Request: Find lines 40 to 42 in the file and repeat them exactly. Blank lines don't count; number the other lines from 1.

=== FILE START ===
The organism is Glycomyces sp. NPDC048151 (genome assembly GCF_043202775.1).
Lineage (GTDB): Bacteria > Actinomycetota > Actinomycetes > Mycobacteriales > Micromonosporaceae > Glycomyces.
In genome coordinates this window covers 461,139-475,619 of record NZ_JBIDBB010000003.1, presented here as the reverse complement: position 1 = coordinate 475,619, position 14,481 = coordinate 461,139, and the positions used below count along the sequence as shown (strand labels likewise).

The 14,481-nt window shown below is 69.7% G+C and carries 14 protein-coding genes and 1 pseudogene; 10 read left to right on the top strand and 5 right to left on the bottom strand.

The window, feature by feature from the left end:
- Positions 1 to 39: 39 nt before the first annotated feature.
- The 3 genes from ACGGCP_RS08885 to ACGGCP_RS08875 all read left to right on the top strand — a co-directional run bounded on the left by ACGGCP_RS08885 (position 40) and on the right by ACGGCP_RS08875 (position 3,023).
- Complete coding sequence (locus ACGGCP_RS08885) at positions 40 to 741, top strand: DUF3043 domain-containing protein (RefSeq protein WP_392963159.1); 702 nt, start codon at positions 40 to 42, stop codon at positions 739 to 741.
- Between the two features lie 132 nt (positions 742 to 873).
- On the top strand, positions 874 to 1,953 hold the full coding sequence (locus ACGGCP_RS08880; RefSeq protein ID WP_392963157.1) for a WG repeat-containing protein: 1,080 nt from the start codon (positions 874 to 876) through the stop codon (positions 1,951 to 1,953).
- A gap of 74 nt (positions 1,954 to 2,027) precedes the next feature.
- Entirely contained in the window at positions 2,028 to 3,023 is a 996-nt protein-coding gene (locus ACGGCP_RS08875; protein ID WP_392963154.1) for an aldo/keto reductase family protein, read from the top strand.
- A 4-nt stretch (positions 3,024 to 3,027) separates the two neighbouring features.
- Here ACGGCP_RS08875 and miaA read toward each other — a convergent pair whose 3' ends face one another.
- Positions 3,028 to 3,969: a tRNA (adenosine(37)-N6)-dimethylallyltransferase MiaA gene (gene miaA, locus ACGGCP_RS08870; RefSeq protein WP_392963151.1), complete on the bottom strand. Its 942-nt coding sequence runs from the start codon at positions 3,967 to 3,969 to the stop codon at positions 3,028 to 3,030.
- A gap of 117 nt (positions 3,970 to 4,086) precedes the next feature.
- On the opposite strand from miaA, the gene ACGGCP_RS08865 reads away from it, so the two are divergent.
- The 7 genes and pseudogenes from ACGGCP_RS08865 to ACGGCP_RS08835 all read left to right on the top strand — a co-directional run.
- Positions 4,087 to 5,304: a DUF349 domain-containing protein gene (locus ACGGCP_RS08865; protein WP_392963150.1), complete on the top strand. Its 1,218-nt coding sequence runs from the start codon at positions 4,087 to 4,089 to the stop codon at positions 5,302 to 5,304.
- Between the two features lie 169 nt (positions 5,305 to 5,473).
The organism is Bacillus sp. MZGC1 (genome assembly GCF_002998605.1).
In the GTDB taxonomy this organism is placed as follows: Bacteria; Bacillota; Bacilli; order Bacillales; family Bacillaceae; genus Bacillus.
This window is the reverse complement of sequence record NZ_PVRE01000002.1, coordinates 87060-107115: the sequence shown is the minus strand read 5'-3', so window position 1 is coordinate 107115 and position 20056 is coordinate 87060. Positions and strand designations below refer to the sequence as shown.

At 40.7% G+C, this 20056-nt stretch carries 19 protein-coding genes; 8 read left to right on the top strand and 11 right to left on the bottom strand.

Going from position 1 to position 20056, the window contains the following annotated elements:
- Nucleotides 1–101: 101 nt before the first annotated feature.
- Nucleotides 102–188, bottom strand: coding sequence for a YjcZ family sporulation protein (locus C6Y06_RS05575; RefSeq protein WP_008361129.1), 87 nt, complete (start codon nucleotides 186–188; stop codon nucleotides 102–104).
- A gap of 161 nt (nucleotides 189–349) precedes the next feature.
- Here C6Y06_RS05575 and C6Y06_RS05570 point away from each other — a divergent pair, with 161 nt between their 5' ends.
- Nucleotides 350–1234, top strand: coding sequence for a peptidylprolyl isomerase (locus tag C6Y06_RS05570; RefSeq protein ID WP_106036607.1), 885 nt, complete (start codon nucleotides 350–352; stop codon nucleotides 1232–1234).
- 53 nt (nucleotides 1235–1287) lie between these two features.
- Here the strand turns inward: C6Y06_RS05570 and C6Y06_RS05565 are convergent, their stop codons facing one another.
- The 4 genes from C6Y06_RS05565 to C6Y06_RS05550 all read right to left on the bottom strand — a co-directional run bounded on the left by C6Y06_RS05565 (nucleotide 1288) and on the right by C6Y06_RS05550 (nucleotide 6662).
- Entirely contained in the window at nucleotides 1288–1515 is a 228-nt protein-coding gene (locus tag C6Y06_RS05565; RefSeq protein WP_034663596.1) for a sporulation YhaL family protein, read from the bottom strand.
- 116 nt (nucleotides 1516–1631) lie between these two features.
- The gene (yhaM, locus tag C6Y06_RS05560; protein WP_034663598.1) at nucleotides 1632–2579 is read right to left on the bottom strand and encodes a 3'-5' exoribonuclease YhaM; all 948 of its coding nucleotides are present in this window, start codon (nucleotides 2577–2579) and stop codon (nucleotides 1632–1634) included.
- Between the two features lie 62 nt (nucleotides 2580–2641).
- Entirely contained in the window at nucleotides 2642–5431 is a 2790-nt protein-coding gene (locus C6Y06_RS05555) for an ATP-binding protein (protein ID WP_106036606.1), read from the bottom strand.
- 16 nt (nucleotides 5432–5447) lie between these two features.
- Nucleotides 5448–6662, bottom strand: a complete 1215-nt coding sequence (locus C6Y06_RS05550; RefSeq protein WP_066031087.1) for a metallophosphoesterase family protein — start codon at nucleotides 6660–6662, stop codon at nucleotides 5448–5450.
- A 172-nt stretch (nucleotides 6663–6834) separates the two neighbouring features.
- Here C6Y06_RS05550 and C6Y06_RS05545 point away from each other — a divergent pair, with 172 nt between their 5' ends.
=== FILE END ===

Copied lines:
- Nucleotides 5448–6662, bottom strand: a complete 1215-nt coding sequence (locus C6Y06_RS05550; RefSeq protein WP_066031087.1) for a metallophosphoesterase family protein — start codon at nucleotides 6660–6662, stop codon at nucleotides 5448–5450.
- A 172-nt stretch (nucleotides 6663–6834) separates the two neighbouring features.
- Here C6Y06_RS05550 and C6Y06_RS05545 point away from each other — a divergent pair, with 172 nt between their 5' ends.